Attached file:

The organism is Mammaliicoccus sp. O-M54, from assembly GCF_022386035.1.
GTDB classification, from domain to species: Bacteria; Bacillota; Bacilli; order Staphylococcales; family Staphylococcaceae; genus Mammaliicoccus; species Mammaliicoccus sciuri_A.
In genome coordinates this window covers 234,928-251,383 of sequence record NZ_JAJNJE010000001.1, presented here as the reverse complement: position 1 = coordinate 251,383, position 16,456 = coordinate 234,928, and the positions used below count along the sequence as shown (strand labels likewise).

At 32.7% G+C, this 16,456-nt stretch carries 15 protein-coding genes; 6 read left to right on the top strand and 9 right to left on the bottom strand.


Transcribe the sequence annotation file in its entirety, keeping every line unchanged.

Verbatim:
The organism is Mammaliicoccus sp. O-M54, from assembly GCF_022386035.1.
GTDB classification, from domain to species: Bacteria; Bacillota; Bacilli; order Staphylococcales; family Staphylococcaceae; genus Mammaliicoccus; species Mammaliicoccus sciuri_A.
In genome coordinates this window covers 234,928-251,383 of sequence record NZ_JAJNJE010000001.1, presented here as the reverse complement: position 1 = coordinate 251,383, position 16,456 = coordinate 234,928, and the positions used below count along the sequence as shown (strand labels likewise).

At 32.7% G+C, this 16,456-nt stretch carries 15 protein-coding genes; 6 read left to right on the top strand and 9 right to left on the bottom strand.